Security Context is the SE Linux label for a process, file, or other resource. Each process or object that a process may access has exactly one security context. It has four main parts separated by colons: User:Role:Domain/Type:Sensitivity Label. Note that the Sensitivity Label is a compile-time option that all distributions enable nowadays.
User in terms of SE Linux is also known as the Identity. The program semanage can be used to add new identities and to change the roles and sensitivities assigned to them. System users often end in “_u” (EG user_u, unconfined_u, and system_u) but this is just a convention used to distinguish system users from users that associate directly with Unix accounts – which are typically the same as the name of the account. So the user with Unix account john might have a SE Linux user/identity of john. Note that as the local sysadmin can change the user names with semanage you can’t make any strong assumptions about a naming convention. When a process creates a resource (such as a file on disk) then by default the resource will have the same user as the process.
Role for a process determines the set of domains that may be used for running a child process. Through semanage you can configure which roles may be entered by each user. The default policy has the roles user_r, staff_r, sysadm_r, and system_r. Adding new roles requires recompiling the policy which is something that most sysadmins don’t do. So you can expect that all role names end in “_r“.
Object Class refers to the object that is to be accessed, there are 82 object classes in the latest policy, many of which are related to things such as the X server. Some object classes are file, dir, chr_file, are blk_file. The reason for having an object class is so that access can be granted to one object with a given type label but not be granted to another object of a different object class.
Type is the primary label for the Domain/Type or Type-Enforcement model of access control, by tradition a type name ends in “_t“. There is no strong difference between a domain and a type, a domain is the type of a process. In the DT model there are a set of rules which specify what happens when a domain tries to access an object of a certain object class for a particular access (read, write, etc).
MLS stands for Multi Level Security, it’s a hierarchical system for restricting access to sensitive data. It’s core principle is that of no write-down and no read-up. In a MLS system you can only write data to a resource with an equal or higher sensitivity label.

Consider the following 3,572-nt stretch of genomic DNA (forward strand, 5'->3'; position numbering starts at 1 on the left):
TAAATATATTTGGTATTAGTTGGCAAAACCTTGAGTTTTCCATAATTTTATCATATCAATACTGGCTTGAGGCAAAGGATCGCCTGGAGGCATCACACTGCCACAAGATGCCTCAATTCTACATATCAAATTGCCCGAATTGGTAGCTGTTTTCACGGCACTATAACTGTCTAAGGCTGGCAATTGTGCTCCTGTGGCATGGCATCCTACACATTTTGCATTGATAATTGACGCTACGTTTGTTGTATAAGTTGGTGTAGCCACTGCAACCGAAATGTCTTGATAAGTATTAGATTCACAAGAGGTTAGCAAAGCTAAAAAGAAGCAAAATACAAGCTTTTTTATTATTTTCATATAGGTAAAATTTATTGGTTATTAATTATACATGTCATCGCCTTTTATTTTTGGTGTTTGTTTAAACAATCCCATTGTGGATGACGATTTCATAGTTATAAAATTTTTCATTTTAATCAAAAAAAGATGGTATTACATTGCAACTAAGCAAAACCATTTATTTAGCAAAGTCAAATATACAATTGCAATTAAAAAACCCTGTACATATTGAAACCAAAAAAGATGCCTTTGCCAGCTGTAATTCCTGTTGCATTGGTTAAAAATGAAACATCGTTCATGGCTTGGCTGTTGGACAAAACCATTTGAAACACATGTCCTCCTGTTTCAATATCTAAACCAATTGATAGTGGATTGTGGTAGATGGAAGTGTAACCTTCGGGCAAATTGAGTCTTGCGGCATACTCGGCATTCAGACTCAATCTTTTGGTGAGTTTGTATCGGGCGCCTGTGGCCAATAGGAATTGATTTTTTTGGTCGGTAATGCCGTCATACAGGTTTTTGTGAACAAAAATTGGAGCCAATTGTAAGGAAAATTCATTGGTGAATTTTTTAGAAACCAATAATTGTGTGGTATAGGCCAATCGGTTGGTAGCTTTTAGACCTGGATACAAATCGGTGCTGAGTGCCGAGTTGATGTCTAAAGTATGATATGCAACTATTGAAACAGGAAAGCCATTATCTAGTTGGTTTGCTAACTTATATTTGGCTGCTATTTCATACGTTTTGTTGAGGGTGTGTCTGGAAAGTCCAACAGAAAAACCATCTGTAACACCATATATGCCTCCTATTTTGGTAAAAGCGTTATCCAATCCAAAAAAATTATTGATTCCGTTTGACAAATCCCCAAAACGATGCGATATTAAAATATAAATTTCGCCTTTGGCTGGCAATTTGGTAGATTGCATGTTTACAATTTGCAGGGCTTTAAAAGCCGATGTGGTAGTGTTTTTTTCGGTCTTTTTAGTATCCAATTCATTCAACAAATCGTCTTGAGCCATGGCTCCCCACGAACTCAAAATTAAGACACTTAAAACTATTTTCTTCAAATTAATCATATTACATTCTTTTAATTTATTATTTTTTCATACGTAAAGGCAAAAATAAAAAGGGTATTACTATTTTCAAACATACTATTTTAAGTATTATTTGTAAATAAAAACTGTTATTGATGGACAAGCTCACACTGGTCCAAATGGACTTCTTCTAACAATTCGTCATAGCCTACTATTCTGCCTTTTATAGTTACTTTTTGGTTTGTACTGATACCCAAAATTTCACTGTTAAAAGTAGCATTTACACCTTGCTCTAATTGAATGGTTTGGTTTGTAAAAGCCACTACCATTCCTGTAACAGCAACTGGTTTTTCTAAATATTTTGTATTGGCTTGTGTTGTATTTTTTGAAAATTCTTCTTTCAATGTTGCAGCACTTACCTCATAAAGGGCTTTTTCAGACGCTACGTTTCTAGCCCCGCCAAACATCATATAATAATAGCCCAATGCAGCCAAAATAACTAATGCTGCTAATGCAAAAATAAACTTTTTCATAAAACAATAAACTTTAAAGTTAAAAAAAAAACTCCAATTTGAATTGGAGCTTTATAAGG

MCS stands for Multi Category Security.
Sensitivity Level is for a hierarchical level of sensitivity in the MLS policy. In the default policy there are 16 levels from s0 to s15. The MCS policy uses some of the mechanisms of MLS but not the level, so in MCS the level is always set to s0. The policy can be recompiled to have different numbers of levels.
Category is a primitive for the MCS and MLS policies. The default policy has 1024 categories from c0 to c1023, the policy can be recompiled to have different numbers of categories.
Sensitivity Label is for implementing MLS and MCS access controls. It may be ranged, in which case it has a form “LOW-HIGH” where both LOW and HIGH are comprised of a Sensitivity Level and a set of categories separated by a colon – EG “s0:c1-s1:c1.c10” means the range from level s0 with category c1 to the level s1 with the set of categories from c1 to c10 inclusive. If it isn’t ranged then it just has a level and a set of categories separated by a colon. In a set of categories a dot is used to indicate a range of categories (all categories between the low one and the high one are included) while a comma indicates a discontinuity in the range. So “c1.c10,c13” means the set of all categories between c1 and c10 inclusive plus the category c13. The kernel will canonicalise category sets, so if it is passed “c1,c2,c3” then it will return “c1.c3“. These raw labels may be translated into a more human readable form by mcstransd.
Constraint is a rule that restricts access. SE Linux is based on the concept of deny by default and the domain-type model uses rules to allow certain actions. Constraints are used for special cases where access needs to be restricted outside of the domain-type model. MCS and MLS are implemented using constraints.
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